Aussie media: NZ lack a matchwinner

BJ Watling of New Zealand looks on during day two of the Test match between New Zealand and Australia at Basin Reserve. Photo / Getty Images.
BJ Watling of New Zealand looks on during day two of the Test match between New Zealand and Australia at Basin Reserve. Photo / Getty Images.

As New Zealand's bowlers toiled unsuccessfully at Wellington's quaint old Basin Reserve on Saturday, the man they needed most was moving his way around the back of the committee room looking for a sandwich.

That's the view of the Australian media who say the Black Caps' bowling attack is not up to it.

"Sir Richard Hadlee might not strut with the same bustling demeanour he once did when there were Aussies in sight, but there's no doubt that the wicket in Wellington that Trent Boult and company failed to fire on would have once been his bread and butter," wrote Ben Horne in the Sydney Daily Telegraph.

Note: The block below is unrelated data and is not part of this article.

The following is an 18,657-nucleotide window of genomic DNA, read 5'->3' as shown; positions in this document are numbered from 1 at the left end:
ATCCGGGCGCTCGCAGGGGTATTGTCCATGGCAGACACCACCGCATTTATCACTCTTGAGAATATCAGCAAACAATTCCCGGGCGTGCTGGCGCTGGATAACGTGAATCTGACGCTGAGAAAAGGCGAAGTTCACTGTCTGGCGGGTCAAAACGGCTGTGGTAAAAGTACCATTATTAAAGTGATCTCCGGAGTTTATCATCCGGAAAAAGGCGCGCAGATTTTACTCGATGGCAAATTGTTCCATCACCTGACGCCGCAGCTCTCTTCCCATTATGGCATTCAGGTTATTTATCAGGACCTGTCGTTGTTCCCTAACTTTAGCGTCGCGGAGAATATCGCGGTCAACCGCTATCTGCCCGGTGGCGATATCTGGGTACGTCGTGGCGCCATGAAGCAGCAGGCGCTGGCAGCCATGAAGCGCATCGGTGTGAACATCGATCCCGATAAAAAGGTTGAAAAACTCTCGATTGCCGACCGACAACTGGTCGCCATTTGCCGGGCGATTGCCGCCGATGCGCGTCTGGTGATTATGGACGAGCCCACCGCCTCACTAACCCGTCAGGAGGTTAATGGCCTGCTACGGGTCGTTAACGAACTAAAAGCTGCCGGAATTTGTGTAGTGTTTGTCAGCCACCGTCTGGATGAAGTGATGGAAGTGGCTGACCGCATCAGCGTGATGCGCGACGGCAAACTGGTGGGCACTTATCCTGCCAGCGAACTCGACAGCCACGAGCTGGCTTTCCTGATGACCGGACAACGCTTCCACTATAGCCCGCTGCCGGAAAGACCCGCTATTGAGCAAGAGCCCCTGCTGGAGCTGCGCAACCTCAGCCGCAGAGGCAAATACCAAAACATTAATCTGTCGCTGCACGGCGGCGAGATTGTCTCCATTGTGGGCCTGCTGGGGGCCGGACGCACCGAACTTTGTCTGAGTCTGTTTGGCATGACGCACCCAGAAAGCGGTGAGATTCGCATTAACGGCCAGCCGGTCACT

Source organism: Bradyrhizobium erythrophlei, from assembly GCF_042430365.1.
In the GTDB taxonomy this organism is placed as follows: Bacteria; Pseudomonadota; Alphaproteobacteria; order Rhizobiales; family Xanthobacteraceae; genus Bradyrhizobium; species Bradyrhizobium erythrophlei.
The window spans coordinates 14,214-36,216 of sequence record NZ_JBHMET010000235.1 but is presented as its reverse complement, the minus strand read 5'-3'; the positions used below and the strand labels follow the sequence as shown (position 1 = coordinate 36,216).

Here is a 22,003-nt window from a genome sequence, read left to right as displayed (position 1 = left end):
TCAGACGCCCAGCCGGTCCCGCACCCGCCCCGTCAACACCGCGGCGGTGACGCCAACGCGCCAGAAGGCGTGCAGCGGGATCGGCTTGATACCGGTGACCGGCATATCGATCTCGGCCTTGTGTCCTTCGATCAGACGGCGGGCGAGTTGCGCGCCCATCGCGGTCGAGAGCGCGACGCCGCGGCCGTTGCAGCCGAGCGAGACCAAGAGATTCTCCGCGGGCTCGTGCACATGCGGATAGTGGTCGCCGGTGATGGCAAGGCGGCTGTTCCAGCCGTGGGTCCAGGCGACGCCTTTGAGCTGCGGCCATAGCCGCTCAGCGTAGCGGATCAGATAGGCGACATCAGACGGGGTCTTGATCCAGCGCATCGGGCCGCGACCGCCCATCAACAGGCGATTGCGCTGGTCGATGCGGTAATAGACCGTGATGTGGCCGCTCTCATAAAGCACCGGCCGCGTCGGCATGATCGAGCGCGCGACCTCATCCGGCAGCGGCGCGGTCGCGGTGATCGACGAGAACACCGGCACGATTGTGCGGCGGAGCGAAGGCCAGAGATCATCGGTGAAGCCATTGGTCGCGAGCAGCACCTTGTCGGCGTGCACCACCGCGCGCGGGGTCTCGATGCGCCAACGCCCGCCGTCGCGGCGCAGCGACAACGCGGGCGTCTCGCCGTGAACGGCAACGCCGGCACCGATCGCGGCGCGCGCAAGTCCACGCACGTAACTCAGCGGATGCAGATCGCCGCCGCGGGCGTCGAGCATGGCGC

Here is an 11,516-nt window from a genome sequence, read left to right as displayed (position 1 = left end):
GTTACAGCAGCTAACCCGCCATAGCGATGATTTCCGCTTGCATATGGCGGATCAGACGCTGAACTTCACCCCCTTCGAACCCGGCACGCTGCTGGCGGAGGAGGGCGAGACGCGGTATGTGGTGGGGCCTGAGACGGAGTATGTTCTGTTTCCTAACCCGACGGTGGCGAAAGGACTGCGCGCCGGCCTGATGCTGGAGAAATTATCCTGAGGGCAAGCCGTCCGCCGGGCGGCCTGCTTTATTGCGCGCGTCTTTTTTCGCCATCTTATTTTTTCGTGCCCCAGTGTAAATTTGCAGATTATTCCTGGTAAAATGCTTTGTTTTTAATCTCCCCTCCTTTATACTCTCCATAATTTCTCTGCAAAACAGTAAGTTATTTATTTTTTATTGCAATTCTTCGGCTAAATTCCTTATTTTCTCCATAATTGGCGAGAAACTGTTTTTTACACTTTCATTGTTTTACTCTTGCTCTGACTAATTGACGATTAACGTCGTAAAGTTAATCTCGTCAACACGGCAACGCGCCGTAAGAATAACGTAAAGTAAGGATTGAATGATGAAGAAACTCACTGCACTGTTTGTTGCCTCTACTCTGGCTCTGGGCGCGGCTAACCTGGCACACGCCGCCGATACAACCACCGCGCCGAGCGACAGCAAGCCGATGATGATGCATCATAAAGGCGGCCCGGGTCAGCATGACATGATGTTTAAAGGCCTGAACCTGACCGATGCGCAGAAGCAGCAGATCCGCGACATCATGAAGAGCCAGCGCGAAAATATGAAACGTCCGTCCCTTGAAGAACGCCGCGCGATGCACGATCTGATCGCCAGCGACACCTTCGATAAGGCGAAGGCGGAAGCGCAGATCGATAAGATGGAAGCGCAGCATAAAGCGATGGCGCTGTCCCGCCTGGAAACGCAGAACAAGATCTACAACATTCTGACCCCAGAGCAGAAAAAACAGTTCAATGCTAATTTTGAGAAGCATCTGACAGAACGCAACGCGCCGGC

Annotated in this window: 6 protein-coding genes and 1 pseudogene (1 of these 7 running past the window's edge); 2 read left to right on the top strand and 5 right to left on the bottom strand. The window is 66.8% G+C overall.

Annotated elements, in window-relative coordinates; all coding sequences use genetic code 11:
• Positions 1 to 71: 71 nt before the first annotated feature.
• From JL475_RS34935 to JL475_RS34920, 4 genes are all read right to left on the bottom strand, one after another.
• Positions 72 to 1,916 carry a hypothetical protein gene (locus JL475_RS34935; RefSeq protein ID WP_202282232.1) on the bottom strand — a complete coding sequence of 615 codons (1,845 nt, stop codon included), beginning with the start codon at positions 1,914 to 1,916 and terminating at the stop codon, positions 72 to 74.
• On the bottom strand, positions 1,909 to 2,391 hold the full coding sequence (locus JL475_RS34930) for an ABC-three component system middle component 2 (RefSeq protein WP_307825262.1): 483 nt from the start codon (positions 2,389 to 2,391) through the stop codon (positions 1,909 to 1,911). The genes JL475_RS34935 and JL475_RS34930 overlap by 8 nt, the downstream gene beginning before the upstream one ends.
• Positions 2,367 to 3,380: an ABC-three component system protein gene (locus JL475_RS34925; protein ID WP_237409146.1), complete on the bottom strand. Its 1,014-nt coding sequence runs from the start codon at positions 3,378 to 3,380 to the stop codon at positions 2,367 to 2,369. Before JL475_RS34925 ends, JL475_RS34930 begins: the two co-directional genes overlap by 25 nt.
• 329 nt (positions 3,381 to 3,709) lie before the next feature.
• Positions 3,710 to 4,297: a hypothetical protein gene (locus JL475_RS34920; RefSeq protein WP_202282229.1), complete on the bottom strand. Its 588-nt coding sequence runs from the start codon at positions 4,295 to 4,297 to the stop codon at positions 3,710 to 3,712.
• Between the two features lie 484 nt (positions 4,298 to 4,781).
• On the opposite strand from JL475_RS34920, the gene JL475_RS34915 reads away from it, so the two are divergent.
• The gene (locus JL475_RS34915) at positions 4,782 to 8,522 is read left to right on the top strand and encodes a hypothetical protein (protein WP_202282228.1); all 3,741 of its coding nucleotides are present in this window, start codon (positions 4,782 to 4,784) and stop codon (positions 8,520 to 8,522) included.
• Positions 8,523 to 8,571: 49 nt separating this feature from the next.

"The Black Caps' insipid display with the ball was proof that for all the willingness of Boult and Tim Southee, there is nothing like a match-winner and it's something they simply don't have."

Horne wrote how Hadlee transformed New Zealand from minnows into a world force, "but as good as superstar batsman Kane Williamson might be, they now lack the strike power in their attack to go to the next level".

Coming into this match the Black Caps have been undefeated in their past 13 Tests and five series on home soil.

"Boult and Southee have been paramount in building that impressive record, but as good as they are - when it comes to the big stage - there's only one Sir Dick," wrote Horne.

"New Zealand has every right to be filthy at the umpiring howler that has virtually cost them any chance of saving the match.

"But with a match-winner like Hadlee in their stable, perhaps they could have still salvaged something anyway."

The Telegraph pointing out Boult is 2-80 - "continuing a run of turning in mediocre performances against Australia", Southee is 2-76 and "hapless spinner Mark Craig - still seemingly not up to Test cricket - lagging with figures of 1-128".

"At least then they could hide behind the flatness of the wickets, but even with a tinge of green - the Kiwis simply lack a blue-chip match-winner to take down the old foes from across the ditch like they once had in Sir Richard Hadlee."

-- news.com.au



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